WASHINGTON - The subventricular zone (SVZ) in normal newborns' brains is home to the largest stockpile of neural stem/progenitor cells, with newly generated neurons migrating from this zone to specific regions of the frontal cortex and differentiating into interneurons. When newborns experience disruptions in cerebral oxygen supply due to congenital heart disease, essential cellular processes go awry and this contributes to reduced cortical growth. The preliminary findings derived from a preclinical model by a research team led by Children's National Health System point to the importance of restoring these cells' neurogenic potential, possibly through therapeutics, to lessen children's long-term neurological deficits.
Published online Jan. 25 by Science Translational Medicine, the findings were discovered by a multidisciplinary team of seven Children's National co-authors and collaborators from the National Institutes of Health, Children's Hospital Boston and Johns Hopkins School of Medicine. The article was featured on the journal's cover.
"We know that congenital heart disease (CHD) reduces cerebral oxygen at a time when the developing fetal brain most needs oxygen. Now, we are beginning to understand the mechanisms of CHD-induced brain injuries at a cellular level, and we have identified a robust supply of cells that have the ability to travel directly to the site of injury and potentially provide help by replacing lost or damaged neurons," says Nobuyuki Ishibashi, M.D., Director of the Cardiac Surgery Research Laboratory at Children's National, and co-senior study author.
The third trimester of pregnancy is a time of dramatic growth for the fetal brain, which expands in volume and develops complex structures and network connections that growing children rely on throughout adulthood. According to the National Heart, Lung, and Blood Institute, congenital heart defects are the most common major birth defect, affecting 8 in 1,000 newborns. Infants born with CHD can experience myriad neurological deficits, including behavioral, cognitive, social, motor and attention disorders, the research team adds.
Cardiologists have tapped non-invasive imaging to monitor fetal hearts during gestation in high-risk pregnancies and can then perform corrective surgery in the first weeks of life to fix damaged hearts. Long-term neurological deficits due to immature cortical development also have emerged as major challenges in pregnancies complicated by CHD.
"I think this is an enormously important paper for surgeons and for children and families who are affected by CHD. Surgeons have been worried for years that the things we do during corrective heart surgery have the potential to affect the development of the brain. And we've learned to improve how we do heart surgery so that the procedure causes minimal damage to the brain. But we still see some kids who have behavioral problems and learning delays," says Richard A. Jonas, M.D., Chief of the Division of Cardiac Surgery at Children's National, and co-senior study author. "We're beginning to understand that there are things about CHD that affect the development of the brain before a baby is even born. What this paper shows is that the low oxygen level that sometimes results from a congenital heart problem might contribute to that and can slow down the growth of the brain. The good news is that it should be possible to reverse that problem using the cells that continue to develop in the neonate's brain after birth."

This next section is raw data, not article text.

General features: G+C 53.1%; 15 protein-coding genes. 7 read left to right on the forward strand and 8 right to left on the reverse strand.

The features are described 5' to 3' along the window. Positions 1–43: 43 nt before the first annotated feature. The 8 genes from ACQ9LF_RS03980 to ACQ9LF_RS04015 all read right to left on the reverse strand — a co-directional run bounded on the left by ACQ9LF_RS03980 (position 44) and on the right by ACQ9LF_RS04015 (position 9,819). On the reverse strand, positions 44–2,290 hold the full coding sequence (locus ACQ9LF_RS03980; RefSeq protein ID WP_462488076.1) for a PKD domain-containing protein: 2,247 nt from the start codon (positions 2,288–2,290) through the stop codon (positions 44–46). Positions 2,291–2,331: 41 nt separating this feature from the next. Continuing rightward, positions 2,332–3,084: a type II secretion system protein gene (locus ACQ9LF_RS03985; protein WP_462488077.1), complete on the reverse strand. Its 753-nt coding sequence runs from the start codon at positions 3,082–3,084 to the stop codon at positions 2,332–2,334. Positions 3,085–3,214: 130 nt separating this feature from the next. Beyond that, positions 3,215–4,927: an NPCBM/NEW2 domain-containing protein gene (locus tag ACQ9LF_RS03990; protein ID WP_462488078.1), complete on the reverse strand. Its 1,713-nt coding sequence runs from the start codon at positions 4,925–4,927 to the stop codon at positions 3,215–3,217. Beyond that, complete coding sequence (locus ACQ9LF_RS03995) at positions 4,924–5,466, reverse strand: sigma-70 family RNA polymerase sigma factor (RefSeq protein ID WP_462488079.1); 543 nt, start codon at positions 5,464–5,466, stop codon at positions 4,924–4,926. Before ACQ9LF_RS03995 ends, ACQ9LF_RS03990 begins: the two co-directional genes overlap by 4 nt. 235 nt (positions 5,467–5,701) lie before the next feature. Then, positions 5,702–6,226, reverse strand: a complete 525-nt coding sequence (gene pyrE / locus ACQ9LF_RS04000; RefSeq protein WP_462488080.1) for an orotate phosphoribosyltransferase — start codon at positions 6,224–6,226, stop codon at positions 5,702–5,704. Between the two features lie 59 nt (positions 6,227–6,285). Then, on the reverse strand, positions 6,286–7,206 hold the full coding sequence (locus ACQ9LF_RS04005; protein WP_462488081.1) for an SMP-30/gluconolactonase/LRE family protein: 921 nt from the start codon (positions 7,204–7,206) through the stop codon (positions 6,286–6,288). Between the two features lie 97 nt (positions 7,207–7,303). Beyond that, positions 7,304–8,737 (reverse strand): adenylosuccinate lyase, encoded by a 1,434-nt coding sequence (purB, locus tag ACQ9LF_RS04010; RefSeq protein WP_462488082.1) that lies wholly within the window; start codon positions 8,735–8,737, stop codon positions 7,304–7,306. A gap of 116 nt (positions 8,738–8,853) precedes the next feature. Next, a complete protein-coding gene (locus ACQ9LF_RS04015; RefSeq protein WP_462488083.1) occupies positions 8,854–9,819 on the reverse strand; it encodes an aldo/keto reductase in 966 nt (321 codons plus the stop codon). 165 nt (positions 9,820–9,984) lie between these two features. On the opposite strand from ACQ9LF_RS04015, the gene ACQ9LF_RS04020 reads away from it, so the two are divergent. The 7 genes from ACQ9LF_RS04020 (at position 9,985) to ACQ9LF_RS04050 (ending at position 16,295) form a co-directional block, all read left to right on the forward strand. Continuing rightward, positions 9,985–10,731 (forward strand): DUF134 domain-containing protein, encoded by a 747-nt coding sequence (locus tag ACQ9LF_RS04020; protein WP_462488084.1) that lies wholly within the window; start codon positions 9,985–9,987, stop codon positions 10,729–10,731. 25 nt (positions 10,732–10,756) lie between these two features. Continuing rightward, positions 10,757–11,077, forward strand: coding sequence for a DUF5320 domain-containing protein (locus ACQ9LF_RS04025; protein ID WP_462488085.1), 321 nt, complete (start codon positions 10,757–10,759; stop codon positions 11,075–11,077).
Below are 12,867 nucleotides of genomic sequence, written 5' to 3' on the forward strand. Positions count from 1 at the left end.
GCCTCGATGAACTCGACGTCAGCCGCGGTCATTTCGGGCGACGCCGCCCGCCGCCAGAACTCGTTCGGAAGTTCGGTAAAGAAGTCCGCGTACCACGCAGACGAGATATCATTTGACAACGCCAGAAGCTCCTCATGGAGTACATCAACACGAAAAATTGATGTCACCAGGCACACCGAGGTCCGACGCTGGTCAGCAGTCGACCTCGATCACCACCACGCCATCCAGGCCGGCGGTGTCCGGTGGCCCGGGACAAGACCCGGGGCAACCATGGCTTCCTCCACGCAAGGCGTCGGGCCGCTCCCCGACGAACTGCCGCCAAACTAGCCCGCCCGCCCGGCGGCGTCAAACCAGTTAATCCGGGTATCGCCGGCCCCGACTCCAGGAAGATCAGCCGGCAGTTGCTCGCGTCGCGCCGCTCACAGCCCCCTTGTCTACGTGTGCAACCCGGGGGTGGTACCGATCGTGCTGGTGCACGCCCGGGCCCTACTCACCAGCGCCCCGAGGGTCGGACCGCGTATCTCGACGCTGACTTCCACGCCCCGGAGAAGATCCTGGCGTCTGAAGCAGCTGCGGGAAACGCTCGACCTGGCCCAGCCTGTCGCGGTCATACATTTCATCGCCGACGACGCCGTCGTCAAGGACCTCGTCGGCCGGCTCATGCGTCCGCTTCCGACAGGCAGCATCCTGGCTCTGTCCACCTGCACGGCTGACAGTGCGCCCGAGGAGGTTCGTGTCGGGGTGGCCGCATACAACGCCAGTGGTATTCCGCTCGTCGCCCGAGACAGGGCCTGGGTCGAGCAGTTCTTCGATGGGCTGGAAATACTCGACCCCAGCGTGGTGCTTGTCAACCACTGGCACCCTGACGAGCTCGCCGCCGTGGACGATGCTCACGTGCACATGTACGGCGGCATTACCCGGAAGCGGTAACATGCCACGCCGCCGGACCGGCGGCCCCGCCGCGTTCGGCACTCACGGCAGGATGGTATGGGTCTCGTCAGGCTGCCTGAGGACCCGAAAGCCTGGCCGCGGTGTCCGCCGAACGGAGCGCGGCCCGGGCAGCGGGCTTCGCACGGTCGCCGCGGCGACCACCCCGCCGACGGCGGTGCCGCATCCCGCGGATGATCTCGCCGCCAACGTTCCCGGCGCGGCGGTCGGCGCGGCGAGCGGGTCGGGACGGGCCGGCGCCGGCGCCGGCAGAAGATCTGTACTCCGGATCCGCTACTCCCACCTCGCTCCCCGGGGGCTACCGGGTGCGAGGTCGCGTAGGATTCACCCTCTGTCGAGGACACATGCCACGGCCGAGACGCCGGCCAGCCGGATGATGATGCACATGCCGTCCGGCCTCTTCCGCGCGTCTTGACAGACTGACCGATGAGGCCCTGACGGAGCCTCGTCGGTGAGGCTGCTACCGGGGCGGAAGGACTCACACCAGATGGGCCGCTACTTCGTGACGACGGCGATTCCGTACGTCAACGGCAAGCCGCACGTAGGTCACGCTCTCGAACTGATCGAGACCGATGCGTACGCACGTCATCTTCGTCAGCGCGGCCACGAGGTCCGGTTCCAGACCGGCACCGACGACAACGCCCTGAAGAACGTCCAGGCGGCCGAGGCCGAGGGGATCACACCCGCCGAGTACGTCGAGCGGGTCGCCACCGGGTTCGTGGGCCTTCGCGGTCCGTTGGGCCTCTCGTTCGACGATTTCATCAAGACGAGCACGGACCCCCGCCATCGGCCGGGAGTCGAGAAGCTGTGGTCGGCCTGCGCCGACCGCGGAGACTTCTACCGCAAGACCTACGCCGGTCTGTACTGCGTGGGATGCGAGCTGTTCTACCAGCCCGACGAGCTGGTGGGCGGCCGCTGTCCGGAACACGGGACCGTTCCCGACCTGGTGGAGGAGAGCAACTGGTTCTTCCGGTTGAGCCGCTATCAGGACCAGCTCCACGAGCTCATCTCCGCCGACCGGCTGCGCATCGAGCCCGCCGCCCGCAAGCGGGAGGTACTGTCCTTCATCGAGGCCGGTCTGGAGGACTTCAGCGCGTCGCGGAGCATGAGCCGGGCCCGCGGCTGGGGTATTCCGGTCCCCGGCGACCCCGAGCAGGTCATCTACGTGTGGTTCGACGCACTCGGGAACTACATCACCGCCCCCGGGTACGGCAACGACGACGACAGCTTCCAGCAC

Among preclinical models, the spatiotemporal progression of brain growth in this particular model most closely parallels that of humans. Likewise, the SVZ cytoarchitecture of the neonatal preclinical model exposed to hypoxia mimics that of humans in utero and shortly after birth. The research team leveraged CellTracker Green to follow the path traveled by SVZ-derived cells and to illuminate their fate, with postnatal SVZ supplying the developing cortex with newly generated neurons. SVZ-derived cells were primarily neuroblasts. Superparamagnetic iron oxide nanoparticles supplied answers about long-term SVZ migration, with SVZ-derived cells making their way to the prefrontal cortex and the somatosensory cortex of the brain.
"We demonstrated that in the postnatal period, newly generated neurons migrate from the SVZ to specific cortices, with the majority migrating to the prefrontal cortex," says Vittorio Gallo, Ph.D., Director of the Center for Neuroscience Research at Children's National, and co-senior study author. "Of note, we revealed that the anterior SVZ is a critical source of newborn neurons destined to populate the upper layers of the cortex. We challenged this process through chronic hypoxia exposure, which severely impaired neurogenesis within the SVZ, depleting this critical source of interneurons."
In the preclinical model of hypoxia as well as in humans, brains were smaller, weighed significantly less and had a significant reduction in cortical gray matter volume. In the prefrontal cortex, there was a significant reduction in white matter neuroblasts. Taken as a whole, according to the study authors, the findings suggest that impaired neurogenesis within the SVZ represents a cellular mechanism underlying hypoxia-induced, region-specific reduction in immature neurons in the cortex. The prefrontal cortex, the region of the brain that enables such functions as judgment, decision-making and problem-solving, is most impacted. Impairments in higher-order cognitive functions involving the prefrontal cortex are common in patients with CHD.
Science Translational Medicine